What Comes Under Zofran Birth Injury Lawsuit

A recent study casts doubt on the safety of Zofran, a popular morning sickness and nausea drug sometimes prescribed to pregnant women – and findings suggest the drug increases the risk of severe birth defects and injury to the mother.

Zofran is a 5-HT3 receptor antagonist manufactured by GlaxoSmithKline and is also available in its generic form, ondansetron. It works by affecting serotonin levels in the brain and was originally approved in 1991 to treat nausea and vomiting in cancer patients or after surgery. But, doctors continue to prescribe it “off-label” to treat nausea and vomiting during pregnancy (NVP).

Doctors also prescribe Zuplenz, a similar drug, to mothers suffering from morning sickness. With the equivalent chemical make up as Zofran, this drug can engender pregnancy.

A study by Dr. Gideon Koren published in the December 2014 issue of American Journal of Obstetrics and Gynecology highlights the risks of pregnant women taking Zofran and conflicting studies that cannot rule out dangers to a fetus. Koren is affiliated with The Motherisk Program, The Hospital for Sick Children and the University of Toronto, Canada.

The study of 900,000 Danish women in August 2013 review found “2-fold increased risk of cardiac malformations with ondansetron (Zofran), leading to an overall 30% increased risk of major congenital malformations”.

“Around 80% of pregnant women suffer from NVP, and about 1 million pregnant women are exposed to Zofran and its generic version every year”, Koren reported.

The study also compared Zofran to Metoclopramide, another drug used to treat NVP that was not associated with birth defects in the first trimester. Study authors say there are other safer FDA-approved treatments for NVP, such as doxylamine and pyridoxine.

“There is no reason for women to be exposed to a drug of unproven maternal and fetal safety when there are safer options currently available”, Koren wrote.

Zofran birth injury lawsuits

Although some pregnant women have found that Zofran eases their nausea and vomiting significantly, others have filed zofran birth injury lawsuit against its maker, GlaxoSmithKline. In fact, the lawsuits aren’t limited to mothers who once took the medication. In 2012, the United States Department of Justice filed a lawsuit against Glaxo, which eventually ended in a $ 3 billion settlement.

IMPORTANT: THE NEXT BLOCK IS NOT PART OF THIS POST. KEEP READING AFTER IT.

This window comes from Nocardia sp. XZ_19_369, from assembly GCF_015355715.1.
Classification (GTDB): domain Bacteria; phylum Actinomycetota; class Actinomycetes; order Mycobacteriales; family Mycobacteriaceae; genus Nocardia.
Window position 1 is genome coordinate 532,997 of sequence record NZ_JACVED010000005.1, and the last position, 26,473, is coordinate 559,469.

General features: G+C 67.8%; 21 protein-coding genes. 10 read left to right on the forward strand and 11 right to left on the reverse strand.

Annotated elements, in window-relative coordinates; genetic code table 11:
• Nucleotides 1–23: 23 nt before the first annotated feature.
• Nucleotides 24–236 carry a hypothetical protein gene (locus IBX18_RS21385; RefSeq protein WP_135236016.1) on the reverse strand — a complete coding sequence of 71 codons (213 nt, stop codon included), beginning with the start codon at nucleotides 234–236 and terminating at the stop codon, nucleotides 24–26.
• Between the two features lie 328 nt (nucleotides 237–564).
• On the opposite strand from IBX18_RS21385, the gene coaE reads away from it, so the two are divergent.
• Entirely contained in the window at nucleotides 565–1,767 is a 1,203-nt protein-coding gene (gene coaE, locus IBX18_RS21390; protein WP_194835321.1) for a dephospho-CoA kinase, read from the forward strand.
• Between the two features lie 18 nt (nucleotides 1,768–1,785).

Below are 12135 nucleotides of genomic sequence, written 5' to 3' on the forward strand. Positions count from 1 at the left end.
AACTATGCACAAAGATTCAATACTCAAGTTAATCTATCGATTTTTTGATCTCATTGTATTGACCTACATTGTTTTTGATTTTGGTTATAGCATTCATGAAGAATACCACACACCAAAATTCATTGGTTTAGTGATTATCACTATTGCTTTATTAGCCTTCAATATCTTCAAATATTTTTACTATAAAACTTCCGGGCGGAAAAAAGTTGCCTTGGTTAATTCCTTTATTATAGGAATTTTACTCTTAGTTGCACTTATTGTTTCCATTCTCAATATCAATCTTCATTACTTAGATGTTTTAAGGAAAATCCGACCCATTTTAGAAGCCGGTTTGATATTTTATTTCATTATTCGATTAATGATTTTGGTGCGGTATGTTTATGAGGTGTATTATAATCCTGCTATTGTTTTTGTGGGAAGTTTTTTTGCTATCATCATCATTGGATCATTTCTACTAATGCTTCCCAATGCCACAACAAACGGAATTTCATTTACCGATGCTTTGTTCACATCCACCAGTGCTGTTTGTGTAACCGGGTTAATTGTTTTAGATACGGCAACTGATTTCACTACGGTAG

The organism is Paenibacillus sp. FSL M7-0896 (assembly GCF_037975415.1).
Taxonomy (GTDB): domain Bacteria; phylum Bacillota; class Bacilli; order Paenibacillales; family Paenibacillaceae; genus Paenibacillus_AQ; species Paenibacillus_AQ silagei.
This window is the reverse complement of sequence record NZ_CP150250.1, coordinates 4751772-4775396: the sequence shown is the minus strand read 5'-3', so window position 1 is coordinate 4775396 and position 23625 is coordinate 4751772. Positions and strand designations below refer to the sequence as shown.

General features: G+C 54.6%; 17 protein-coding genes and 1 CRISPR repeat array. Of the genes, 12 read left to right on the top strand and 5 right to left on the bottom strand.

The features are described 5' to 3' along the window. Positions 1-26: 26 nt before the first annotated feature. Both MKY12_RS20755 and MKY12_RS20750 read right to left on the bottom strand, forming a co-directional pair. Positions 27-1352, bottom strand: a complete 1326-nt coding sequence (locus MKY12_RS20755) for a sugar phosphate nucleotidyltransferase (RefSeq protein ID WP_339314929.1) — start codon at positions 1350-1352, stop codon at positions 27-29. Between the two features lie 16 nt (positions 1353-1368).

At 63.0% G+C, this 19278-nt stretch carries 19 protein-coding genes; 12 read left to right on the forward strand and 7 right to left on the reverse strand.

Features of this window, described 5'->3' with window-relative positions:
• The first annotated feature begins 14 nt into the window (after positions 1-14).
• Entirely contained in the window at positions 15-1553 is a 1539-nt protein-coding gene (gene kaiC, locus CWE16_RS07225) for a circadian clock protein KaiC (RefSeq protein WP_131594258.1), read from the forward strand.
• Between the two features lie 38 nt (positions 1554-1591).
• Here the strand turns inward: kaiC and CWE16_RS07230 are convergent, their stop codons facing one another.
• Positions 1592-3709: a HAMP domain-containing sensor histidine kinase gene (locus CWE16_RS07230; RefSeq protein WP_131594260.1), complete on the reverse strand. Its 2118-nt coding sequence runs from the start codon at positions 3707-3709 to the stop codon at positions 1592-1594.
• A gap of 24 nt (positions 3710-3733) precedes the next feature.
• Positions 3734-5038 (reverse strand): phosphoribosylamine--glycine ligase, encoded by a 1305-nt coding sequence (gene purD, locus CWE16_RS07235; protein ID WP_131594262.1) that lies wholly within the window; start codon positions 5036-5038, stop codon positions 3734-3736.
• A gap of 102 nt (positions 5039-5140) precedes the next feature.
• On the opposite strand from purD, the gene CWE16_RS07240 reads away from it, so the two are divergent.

According to court documents, the government filed a claim against Glaxo after it engaged in promoting off-label use of several drugs, including Zofran.

Recently, a myriad of women in Canada came forward after experiencing adverse affects from Zofran. Along with the risks of birth defects in their infants, other side effects that directly affect the mother include:

a) Irregular heartbeat

b) Body swelling

c) Shortness of breath

d) Constipation

e) Fainting

f) Rashes, hives and itching

At least 20 Canadian women experienced severe side effects, including one infant who died, as per FDA reports. Four infants that were born to the mothers who took Zofran, weighed around 4 pounds at birth, and six infants were said to have “fetal growth restriction”.

Financial compensations may be available through Zofran birth injury lawsuits, as many of these severe health problems could have been avoided if GlaxoSmithKline had properly researched the pregnancy risk associated with the medication and warned about use of off-label Zofran for morning sickness.

>Although some pregnant women have found that Zofran eases their nausea and vomiting significantly, others have filed zofran birth injury lawsuit against its maker, GlaxoSmithKline.

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